Shopping centres account for nearly 15% of total retail floorspace in the UK. Costar estimates that there are more than 1,400 shopping centres across the UK of which only 276 are classified as “Prime” or “Major Urban”. While representing less than 20% of shopping centres by number, these dominant schemes account for nearly 50% of total shopping centre floor space on their database. The space that remains is spread across more than 1,100 schemes which are variously defined as “Urban”, “District” or “Neighbourhood” but all of which, in investment parlance, might be labelled “Secondary” or even “Tertiary” shopping centres. Many of these secondary schemes are now dated and visibly starting to struggle. The logic that led to their initial development is increasingly undermined by the growth of online sales and the preference of consumers for more convenient retail parks on the edge of town centres.
All shopping centres face huge challenges as they compete for a dwindling population of occupiers. The traditional tenants of secondary schemes in particular are retrenching. A number of retail failures in recent years have left big holes that are difficult for landlords to fill. In recent years the response of asset managers to diminishing demand from traditional retailers has been to turn to the casual dining and leisure markets to mop up surplus space. These levers are now becoming increasingly difficult to pull as a combination of the squeeze on disposable income and overexpansion by the operators dry up demand. The consequence is that both occupiers and investors are pursuing a “flight to quality” focussing on only the best assets in the best locations.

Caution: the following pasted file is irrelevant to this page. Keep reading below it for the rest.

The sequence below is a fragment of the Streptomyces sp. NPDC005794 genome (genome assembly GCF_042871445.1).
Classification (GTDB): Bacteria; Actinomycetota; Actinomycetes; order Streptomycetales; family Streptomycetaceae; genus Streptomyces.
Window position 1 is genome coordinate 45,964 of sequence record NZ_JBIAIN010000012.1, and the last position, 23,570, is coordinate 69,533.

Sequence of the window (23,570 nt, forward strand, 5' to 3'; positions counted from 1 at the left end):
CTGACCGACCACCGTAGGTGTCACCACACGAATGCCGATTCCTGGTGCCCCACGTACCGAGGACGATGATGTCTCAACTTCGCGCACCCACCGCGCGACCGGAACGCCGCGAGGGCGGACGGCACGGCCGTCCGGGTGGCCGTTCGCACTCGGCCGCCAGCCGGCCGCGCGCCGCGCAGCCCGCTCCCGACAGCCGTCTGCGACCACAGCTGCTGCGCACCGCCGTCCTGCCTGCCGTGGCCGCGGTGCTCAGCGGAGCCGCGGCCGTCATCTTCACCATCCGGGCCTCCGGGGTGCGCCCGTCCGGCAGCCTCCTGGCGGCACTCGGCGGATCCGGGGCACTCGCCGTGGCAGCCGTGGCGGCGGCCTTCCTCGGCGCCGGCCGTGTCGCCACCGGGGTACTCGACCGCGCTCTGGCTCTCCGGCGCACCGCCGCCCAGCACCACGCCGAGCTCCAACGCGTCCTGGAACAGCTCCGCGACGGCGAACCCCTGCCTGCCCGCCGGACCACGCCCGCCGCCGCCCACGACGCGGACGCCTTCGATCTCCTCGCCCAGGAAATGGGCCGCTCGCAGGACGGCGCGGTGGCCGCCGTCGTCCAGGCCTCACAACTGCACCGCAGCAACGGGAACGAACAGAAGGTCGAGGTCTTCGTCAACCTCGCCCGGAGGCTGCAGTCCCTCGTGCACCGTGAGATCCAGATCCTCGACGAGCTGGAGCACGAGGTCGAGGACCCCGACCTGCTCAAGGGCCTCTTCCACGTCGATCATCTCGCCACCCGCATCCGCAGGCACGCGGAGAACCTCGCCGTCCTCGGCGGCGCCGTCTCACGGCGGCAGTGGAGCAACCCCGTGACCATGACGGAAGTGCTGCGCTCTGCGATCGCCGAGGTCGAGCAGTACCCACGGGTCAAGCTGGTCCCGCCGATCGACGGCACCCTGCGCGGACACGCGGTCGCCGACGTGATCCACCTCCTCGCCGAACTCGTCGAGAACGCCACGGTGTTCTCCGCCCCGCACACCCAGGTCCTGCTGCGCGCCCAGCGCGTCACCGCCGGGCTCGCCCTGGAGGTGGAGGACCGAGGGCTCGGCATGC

The future challenges for anything but the best shopping centres have been highlighted by the recently announced Hammerson/Intu and Westfield/Unibail merger deals. While very different in terms of sheer scale, both transactions suggest an acknowledgement that long term value and sustainable growth will increasingly be concentrated in the biggest and the best schemes. Funds realised from any disposals of weaker assets can be applied to reduce gearing and reinvest in maintaining the primacy of the best assets. In this respect, it is telling that Westfield publicly differentiate between their “Flagship” and “Regional” shopping centres in their reporting. This split indicates how the biggest players now perceive their portfolios and disclose their results in order to differentiate themselves to investors and reinforce the message about the strength of their assets in comparison to the wider sector.